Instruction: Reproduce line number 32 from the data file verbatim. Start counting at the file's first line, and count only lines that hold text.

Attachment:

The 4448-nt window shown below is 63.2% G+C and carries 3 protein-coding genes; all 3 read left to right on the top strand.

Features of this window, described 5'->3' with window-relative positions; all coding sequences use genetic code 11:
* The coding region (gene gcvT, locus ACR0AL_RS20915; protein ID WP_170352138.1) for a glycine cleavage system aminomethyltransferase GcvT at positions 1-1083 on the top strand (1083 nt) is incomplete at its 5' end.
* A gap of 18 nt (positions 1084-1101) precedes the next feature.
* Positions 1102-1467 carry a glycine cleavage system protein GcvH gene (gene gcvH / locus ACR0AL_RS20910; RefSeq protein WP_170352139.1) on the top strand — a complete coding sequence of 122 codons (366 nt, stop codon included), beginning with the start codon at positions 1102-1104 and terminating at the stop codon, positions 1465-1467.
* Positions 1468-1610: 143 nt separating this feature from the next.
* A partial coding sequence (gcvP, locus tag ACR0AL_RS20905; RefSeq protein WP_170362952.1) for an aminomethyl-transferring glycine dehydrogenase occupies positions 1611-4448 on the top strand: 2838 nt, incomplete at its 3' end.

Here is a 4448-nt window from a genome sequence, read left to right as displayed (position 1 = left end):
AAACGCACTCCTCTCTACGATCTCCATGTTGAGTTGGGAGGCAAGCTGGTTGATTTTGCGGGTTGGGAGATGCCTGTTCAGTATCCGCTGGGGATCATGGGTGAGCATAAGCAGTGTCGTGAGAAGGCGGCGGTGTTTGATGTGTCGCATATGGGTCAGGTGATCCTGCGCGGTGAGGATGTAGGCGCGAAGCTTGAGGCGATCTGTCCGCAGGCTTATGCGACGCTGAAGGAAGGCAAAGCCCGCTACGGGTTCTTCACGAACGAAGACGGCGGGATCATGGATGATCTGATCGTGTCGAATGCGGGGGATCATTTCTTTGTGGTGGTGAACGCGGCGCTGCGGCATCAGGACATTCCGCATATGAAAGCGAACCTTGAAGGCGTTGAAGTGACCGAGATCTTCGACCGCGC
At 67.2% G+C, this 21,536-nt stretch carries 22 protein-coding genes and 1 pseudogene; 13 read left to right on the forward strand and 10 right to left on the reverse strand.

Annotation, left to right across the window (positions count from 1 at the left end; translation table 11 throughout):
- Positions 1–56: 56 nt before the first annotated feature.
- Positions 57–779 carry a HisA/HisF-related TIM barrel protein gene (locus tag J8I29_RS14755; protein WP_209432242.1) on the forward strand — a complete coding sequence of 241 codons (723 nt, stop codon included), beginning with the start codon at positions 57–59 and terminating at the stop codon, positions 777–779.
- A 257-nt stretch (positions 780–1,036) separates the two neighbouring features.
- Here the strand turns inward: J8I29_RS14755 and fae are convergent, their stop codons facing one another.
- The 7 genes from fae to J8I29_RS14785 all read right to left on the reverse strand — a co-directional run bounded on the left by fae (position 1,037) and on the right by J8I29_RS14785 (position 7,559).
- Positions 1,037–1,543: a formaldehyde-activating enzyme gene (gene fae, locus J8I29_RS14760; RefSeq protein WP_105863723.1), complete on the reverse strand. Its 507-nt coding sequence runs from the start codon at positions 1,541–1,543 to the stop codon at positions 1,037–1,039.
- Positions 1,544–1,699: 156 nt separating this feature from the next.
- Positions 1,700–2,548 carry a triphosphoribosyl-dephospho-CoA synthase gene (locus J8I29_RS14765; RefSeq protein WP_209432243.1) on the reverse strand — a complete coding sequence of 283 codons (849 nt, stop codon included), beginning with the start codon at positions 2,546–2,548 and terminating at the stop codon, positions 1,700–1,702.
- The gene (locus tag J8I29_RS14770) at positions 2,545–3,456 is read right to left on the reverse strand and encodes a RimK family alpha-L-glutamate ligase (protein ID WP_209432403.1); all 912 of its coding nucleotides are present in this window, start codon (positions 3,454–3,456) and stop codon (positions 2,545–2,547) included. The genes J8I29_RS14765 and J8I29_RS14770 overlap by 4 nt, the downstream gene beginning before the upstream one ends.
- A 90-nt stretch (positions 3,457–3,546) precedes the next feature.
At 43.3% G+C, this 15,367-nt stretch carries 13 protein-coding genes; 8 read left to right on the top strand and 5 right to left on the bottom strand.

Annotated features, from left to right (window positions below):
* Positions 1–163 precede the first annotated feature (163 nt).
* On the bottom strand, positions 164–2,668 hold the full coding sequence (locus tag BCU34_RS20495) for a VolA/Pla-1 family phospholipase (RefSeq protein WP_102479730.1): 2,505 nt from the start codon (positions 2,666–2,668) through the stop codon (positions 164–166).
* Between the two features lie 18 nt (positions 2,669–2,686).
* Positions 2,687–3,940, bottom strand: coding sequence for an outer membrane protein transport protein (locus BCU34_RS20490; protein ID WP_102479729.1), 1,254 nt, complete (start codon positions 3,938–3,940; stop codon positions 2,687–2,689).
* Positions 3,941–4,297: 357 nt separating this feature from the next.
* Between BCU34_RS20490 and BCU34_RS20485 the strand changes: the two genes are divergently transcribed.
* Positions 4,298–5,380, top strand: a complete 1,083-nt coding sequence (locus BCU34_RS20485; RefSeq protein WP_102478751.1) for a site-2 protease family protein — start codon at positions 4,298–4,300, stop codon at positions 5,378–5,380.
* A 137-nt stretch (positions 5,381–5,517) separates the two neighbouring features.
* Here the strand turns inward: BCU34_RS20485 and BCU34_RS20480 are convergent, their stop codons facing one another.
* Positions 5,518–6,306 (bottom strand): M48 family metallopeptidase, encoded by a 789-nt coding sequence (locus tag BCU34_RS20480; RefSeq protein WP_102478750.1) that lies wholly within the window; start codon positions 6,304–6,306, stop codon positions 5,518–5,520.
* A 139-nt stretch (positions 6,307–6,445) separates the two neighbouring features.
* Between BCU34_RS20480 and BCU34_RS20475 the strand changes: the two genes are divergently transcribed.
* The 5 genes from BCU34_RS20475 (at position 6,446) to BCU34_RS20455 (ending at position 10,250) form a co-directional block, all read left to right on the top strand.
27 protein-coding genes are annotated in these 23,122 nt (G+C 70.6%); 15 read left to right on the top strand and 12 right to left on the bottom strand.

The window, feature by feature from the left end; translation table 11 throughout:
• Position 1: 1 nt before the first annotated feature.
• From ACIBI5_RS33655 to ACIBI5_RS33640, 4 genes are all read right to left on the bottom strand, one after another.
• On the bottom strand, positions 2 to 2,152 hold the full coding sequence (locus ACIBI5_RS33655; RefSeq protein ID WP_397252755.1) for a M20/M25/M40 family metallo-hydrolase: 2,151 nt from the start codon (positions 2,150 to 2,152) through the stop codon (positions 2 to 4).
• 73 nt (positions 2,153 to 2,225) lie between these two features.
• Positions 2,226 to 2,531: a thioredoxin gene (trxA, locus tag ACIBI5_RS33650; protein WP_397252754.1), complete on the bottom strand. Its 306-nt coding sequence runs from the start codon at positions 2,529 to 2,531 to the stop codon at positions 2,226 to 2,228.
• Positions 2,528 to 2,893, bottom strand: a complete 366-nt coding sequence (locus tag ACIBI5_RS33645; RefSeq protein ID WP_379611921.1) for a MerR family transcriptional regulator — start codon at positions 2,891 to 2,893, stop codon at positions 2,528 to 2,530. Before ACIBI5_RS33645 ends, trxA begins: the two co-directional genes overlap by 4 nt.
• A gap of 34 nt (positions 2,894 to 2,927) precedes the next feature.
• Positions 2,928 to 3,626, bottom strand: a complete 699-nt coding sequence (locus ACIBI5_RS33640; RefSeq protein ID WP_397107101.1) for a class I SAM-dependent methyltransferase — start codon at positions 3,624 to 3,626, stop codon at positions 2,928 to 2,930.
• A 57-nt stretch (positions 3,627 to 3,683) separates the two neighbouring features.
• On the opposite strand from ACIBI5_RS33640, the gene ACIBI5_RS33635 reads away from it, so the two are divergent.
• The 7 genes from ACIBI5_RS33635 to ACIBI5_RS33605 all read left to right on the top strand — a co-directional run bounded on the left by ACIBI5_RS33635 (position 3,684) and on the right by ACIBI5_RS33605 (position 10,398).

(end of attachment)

* Here the strand turns inward: BCU34_RS20485 and BCU34_RS20480 are convergent, their stop codons facing one another.